“Here I am! I stand at the door and knock. If anyone hears my voice and opens the door, I will come in and eat with him, and he with me.”
This verse comes close to the tail end of Jesus’ rebuke of the church of Laodicea. Sadly, he finds nothing good to say to them. (Can you imagine the Lord looking at you, and through you, and coming up blank for good things to say? Ouch.) It seems that they were a bunch of phonies, going through the motions but missing the dance. They were using electricity, but the lights weren’t on, if you know what I mean.
I see in this verse a mirror image of Genesis 3.8-9: “Then the man and his wife heard the sound of the Lord God as he was walking in the garden in the cool of the day, and they hid from the Lord God among the trees of the garden. But the Lord God called to the man, ‘Where are you?’ ”
First of all, God’s people have alienated themselves from Him by their worldly behavior, and that has cause a breech in the relationship. It seems that they don’t care, when it comes right down to it, about their commitment to Christ. They take it as far as they want instead of as far as God asks. It’s a half-hearted faith that, frankly, makes God sick. But they are deceiving themselves into thinking they’re doing just fine, when they just aren’t catching on to what God sees when he looks at them. It was true of Adam and Eve; it was true of the Laodiceans; we need to take stock if it is true of us. Let every person examine themselves.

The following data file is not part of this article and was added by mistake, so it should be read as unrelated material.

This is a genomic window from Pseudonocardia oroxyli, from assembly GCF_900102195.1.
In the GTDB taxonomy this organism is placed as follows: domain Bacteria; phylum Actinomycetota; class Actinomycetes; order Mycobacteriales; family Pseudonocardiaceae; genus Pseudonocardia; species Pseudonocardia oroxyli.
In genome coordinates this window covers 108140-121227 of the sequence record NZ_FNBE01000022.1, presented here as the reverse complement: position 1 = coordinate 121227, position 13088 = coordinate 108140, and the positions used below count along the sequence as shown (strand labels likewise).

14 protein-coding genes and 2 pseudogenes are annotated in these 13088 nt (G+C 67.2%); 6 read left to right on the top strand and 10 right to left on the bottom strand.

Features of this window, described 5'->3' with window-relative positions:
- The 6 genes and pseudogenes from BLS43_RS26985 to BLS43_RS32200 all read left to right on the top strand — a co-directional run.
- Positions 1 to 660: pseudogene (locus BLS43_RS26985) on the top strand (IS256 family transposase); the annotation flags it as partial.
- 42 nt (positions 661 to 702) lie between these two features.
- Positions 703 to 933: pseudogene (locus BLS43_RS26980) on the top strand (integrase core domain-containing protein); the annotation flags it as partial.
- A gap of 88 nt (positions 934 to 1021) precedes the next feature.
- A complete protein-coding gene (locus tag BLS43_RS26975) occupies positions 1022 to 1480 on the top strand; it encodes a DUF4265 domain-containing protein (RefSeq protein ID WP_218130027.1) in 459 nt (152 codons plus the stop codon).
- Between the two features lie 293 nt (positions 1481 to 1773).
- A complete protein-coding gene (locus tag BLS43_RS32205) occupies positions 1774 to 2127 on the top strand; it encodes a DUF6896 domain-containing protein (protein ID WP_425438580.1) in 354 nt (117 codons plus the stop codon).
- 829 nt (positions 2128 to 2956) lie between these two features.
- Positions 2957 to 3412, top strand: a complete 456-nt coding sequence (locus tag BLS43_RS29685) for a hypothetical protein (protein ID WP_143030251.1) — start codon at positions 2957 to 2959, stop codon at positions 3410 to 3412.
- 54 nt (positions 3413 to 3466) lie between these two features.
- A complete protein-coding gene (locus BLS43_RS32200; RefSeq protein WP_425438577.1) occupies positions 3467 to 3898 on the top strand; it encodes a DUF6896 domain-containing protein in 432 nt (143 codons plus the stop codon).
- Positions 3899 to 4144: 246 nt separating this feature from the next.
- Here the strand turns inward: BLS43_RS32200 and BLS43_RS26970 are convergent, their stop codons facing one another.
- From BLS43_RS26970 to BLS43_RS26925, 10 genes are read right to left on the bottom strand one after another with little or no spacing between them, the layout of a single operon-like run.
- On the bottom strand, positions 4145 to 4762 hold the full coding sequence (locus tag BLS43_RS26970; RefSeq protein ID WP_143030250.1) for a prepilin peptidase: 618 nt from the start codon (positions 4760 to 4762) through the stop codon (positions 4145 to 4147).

Secondly, he, in response, has taken the initiative to seek them out and pursue a path of reconciliation with them so that the breech is undone. He lives to seek and to save those who are lost. Among the thousands of things we can learn from the stories of Jesus in the gospels, one is that he doesn’t sit around waiting for people to come to him. He was always going to them, pursuing them, traveling about teaching, finding, talking, healing, and saving. He takes the initiative to find, and reconcile, even though he’s the one who has had the door closed in his face. In verse 18 he tells them how to fix things: “Buy gold,” meaning start showing true faith; “Wear white clothes,” meaning start doing what is right; and “put salve on your eyes,” meaning renew your minds—starting thinking differently.
Jesus is always looking to make things right again. He’s always trying to build bridges to us, even when we’re the one who pushed him away. He’ll never force to door open, though. We have to open it and invite him in: live according to what he has said, start doing what is right, and learn to think differently about life.